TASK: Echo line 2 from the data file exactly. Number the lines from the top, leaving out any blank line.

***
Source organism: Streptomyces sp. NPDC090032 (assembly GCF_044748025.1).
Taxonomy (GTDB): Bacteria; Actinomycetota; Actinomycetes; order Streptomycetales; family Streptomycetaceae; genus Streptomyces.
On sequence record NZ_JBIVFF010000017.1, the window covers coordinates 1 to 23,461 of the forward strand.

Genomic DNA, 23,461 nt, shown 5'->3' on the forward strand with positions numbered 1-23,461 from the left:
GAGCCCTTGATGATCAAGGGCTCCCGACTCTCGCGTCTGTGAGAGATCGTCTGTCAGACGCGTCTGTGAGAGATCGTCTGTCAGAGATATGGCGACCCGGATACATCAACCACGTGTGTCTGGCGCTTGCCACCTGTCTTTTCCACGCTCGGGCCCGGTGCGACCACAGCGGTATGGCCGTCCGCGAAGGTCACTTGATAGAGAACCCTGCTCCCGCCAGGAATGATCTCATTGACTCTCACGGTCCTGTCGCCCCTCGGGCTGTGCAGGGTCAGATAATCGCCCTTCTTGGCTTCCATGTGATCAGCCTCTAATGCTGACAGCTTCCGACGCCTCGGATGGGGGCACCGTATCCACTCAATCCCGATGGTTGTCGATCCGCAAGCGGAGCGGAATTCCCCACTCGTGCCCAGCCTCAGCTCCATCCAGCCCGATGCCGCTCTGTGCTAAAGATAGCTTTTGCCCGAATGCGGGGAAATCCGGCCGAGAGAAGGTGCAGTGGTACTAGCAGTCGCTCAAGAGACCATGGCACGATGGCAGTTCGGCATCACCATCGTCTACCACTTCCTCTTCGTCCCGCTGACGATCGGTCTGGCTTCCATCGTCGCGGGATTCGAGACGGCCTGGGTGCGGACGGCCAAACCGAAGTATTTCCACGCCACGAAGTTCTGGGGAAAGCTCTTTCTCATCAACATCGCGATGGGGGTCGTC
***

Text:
Taxonomy (GTDB): Bacteria; Actinomycetota; Actinomycetes; order Streptomycetales; family Streptomycetaceae; genus Streptomyces.